Laura Lynn Leffers
My second novel,
OUT OF THE BLUE, is available in e-format (as a
pdf download) from Thornton Publishing @ http://electricumbrella.com/contempo.htm
It's also a Rocket eBook
edition from barnesandnoble.com
It's a story of family lost
for twenty years and patched back together by incorruptible love.
Its publisher accepted my
cover art! Two oil paintings--one inside the other--were digitally
manipulated and text added by World Arts, Inc., in my home town
of Spencer, Indiana.
Title: OUT OF THE BLUE
Publication date: June, 1999
portable document file format
As a download @ www.electricumbrella.com/contempo.htm
for all computing environments. Distributed as a Rocket eBook edition @ www.barnesandnoble.com/
for all computing environments with Adobe Acrobat's Reader installed.
Publisher's contact info:
Roxann Caraway, Thornton Group, 1431 SE
Knight St., Portland, OR 97202 (phone: 503-232-8729; Fax: 503-233-8633;
Author web sites:
Out of the Blue is a tale of dead or deadbeat dads, dads overly
devoted, and one in particular who comes home twenty years too
late. The book's moms are unduly dutiful but imperfect. And learning
to live in a new reality--one that exposes both deception and
devotion in unexpected nuance--is the goal for female protagonist
Tess McQueen. But she must find her new reality in the middle
of a chaotic and dangerous family reunion.
It's a contemporary suspense novel of family
lost and family found, of non-violent resolution and the fine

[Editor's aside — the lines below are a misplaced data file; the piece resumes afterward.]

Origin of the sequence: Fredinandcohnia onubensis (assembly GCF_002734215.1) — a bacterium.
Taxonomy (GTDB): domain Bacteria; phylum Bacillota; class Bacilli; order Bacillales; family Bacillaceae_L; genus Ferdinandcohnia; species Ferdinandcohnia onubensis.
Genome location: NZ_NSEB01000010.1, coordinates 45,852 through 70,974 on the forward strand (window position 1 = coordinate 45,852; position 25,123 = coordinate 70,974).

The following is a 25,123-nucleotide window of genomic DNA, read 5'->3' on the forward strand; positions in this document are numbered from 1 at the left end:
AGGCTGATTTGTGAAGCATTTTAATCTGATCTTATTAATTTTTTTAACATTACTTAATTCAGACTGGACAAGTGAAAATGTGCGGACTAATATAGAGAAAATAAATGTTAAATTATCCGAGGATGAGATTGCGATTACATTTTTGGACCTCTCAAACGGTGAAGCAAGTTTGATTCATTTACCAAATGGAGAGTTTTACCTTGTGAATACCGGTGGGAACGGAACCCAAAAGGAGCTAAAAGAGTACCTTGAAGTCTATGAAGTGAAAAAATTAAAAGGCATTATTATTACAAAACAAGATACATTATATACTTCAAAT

female art of healing.
For immediate media release:
Out of the Blue, an electronic book by Indiana author Laura Lynn
Leffers, was released in June as a Rocket eBook edition, downloadable
from www.barnesandnoble.com. It is also available as a download
from its publisher's site [<www.electricumbrella.com/contempo.htm>]
in portable document format, readable by most computing environments.
Out of the Blue is a contemporary, mainstream
novel, set in a rural area of southern Indiana. Its plot revolves
around an annual Memorial Day family reunion and the (for some)
unwelcome return of a parent who happens to have come home twenty
years too late. It's a story of family lost and of family found,
of non-violent resolution, and the fine female art of healing.
Laura Lynn Leffers, of Spencer, Indiana,
is the author of two other books: Dance on the Water, a
novel set in northern Indiana, and a book promotion guide for
authors. She has produced a free, Internet-based author support
newsletter, Spotlight, since January of 1997; issues are
archived onsite at www.eclectics.com.
Thornton Publishing, 336 pages, $6.00, ISBN 0-9671113-5-8
Out of the
By Sandra Fahning
for The Gazette
violence and sex seem to be key ingredients in many modern mysteries,
author Laura Lynn Leffers followed a different path ...(she) gently
combines mystery and romance with a cast of memorable characters.
...A worthwhile and enjoyable read."
By Tamara McHatton
for Rhapsody Magazine
that delves deeply into the relationship of a tight-knit family
handling sins from the past. The writer develops the characters
deeply and with excellent skill. No motive or action is left unanswered.
"Tess McQueen is a
true-to-life heroine faced with real problems, a perfect match
for a hero running from commitment until he has nowhere else to
run. ...Together they tackle the dilemma of illegitimate birth
with compassion, understanding, and reality.
"...Leffers is a skilled
writer with a knack for delving into the minds of her characters."
My First Novel:
DANCE ON THE WATER
My first novel, Dance
on the Water, was inspired by my native American ancestors
and is a contemporary romantic intrigue set at Lake Papakeechie,